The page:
XSLT 2.0 and XQuery 1.0 Serialization. W3C Working Draft 02-May-2003. Latest version URL: http://www.w3.org/TR/xslt-xquery-serialization/. Edited by Michael Kay (Software AG) and Norman Walsh (Sun Microsystems). "This document defines serialization of the W3C XQuery 1.0 and XPath 2.0 Data Model, which is the data model of at least XPath 2.0, XSLT 2.0, and XQuery 1.0, and any other specifications that reference it... Serialization is the process of converting an instance of the Data Model into a sequence of octets. Serialization is well-defined for most data model instances..."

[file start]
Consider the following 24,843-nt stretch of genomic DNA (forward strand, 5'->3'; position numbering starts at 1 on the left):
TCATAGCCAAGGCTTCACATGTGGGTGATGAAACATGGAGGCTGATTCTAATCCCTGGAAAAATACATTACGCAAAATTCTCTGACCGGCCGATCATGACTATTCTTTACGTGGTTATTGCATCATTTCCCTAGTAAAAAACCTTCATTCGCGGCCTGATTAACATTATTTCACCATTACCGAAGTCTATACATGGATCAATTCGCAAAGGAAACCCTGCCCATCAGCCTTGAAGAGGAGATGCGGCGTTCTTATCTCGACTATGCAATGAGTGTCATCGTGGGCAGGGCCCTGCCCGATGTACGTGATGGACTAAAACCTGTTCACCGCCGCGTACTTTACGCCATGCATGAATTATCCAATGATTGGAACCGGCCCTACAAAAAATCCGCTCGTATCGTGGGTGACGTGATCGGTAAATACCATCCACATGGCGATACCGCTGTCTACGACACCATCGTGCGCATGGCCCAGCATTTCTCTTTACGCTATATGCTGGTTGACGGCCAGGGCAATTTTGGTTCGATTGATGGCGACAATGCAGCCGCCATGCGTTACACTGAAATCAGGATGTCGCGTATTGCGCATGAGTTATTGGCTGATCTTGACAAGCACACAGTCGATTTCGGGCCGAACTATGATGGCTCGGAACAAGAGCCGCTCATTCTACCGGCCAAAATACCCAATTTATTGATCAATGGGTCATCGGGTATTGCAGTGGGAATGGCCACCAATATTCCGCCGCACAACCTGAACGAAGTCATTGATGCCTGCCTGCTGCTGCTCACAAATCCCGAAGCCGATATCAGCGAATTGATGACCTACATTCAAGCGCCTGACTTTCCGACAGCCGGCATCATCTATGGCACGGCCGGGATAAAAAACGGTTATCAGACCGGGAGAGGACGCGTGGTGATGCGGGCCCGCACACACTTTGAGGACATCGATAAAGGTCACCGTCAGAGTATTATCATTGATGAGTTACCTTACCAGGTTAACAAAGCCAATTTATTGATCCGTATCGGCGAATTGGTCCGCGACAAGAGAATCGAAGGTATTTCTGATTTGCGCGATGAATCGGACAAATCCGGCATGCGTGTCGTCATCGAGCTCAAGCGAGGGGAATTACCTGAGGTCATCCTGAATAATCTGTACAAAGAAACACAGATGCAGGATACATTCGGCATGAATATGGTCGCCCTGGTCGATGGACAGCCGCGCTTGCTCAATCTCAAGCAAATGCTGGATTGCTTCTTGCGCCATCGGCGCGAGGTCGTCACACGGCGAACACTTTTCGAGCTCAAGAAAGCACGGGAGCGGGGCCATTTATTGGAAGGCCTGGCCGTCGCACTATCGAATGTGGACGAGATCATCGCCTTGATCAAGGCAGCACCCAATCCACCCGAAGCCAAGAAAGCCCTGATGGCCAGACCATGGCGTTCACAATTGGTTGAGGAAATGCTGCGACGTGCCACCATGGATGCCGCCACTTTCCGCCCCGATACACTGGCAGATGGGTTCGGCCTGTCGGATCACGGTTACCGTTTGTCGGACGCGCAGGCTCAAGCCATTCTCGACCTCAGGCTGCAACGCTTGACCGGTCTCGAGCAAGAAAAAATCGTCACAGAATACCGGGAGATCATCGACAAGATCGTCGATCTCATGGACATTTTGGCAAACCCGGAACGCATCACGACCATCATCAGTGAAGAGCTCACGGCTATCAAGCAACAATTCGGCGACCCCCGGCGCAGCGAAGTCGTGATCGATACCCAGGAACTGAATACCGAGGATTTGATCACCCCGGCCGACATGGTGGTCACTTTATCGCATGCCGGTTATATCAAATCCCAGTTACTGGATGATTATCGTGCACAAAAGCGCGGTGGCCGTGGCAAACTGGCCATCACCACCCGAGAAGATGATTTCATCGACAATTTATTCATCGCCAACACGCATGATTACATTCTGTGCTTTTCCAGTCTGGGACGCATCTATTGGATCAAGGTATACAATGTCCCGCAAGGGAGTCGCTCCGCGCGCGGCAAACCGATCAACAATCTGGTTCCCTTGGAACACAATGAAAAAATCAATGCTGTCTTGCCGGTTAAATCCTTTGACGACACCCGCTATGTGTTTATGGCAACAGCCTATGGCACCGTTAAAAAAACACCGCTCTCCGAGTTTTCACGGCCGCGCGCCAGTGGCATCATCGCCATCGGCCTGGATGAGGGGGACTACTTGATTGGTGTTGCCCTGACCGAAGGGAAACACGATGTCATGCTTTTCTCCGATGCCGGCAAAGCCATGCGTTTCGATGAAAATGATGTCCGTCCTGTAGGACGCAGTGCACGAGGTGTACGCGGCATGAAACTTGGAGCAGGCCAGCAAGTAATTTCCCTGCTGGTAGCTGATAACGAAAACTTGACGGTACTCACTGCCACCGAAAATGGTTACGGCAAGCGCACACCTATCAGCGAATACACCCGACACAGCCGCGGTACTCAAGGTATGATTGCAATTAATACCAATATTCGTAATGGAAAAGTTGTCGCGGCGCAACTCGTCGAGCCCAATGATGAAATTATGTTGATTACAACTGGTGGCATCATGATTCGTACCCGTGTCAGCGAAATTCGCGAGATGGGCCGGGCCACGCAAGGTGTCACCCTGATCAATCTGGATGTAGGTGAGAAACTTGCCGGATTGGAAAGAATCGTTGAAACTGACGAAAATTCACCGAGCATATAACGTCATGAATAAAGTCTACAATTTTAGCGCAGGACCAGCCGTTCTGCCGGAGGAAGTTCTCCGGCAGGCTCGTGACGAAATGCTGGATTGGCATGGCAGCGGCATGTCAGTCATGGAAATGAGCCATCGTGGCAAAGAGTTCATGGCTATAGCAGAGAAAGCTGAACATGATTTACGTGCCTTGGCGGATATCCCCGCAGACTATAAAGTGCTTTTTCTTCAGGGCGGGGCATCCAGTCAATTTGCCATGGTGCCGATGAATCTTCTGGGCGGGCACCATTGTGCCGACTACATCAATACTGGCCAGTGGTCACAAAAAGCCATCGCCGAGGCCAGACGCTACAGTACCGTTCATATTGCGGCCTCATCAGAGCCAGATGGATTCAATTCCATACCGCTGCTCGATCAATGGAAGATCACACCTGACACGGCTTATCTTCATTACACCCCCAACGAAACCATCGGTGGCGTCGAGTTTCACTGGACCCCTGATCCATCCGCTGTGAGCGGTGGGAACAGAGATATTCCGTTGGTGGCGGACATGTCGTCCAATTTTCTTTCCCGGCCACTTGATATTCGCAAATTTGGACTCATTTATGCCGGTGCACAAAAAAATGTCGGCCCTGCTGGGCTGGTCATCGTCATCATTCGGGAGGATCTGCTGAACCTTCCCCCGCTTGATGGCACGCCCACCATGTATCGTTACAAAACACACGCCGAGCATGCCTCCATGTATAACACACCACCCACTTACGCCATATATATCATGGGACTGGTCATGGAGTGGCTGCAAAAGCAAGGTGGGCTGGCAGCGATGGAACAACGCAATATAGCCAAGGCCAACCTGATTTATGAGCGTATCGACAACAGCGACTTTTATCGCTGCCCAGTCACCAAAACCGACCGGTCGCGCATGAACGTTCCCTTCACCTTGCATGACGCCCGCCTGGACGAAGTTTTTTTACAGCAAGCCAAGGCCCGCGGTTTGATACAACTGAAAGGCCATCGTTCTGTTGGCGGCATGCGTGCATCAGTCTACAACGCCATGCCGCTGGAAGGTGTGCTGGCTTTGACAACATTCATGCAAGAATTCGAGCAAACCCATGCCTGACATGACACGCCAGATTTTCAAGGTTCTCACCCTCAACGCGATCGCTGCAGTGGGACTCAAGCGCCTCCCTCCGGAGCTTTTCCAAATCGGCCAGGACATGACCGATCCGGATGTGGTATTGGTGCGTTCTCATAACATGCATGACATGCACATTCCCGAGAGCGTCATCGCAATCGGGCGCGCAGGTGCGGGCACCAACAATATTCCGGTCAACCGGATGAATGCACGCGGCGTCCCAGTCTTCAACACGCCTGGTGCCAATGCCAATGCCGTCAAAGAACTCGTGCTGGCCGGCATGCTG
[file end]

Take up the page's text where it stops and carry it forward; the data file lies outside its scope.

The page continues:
XQuery and XPath Full-Text Requirements. W3C Working Draft 02-May-2003. Latest version URL: http://www.w3.org/TR/xquery-full-text-requirements/. Edited by Stephen Buxton (Oracle Corp) and Michael Rys (Microsoft). "'Full-Text Search' (FTS) is a large field which covers a vast array of functionality. In addition, there are many different ways one could combine FTS capabilities with XQuery and XPath. This paper describes a set of requirements for FTS in XQuery/XPath (XQuery/XPath Full-Text). At this stage in the life of the document, these requirements should be read as suggestions only: the issues associated with the requirements are to be discussed and resolved by the relevant Working Groups. This format provides a firm basis for the Working Groups to set the direction of the work on XQuery/XPath Full-Text, and to compare existing proposals. Once the issues are resolved and this Requirements document is finalized, it will be easier to define the functionality of XQuery/XPath Full-Text and it's integration with XQuery and/or XPath. Note that we will attempt to define requirements for the language without reference to any particular solution..."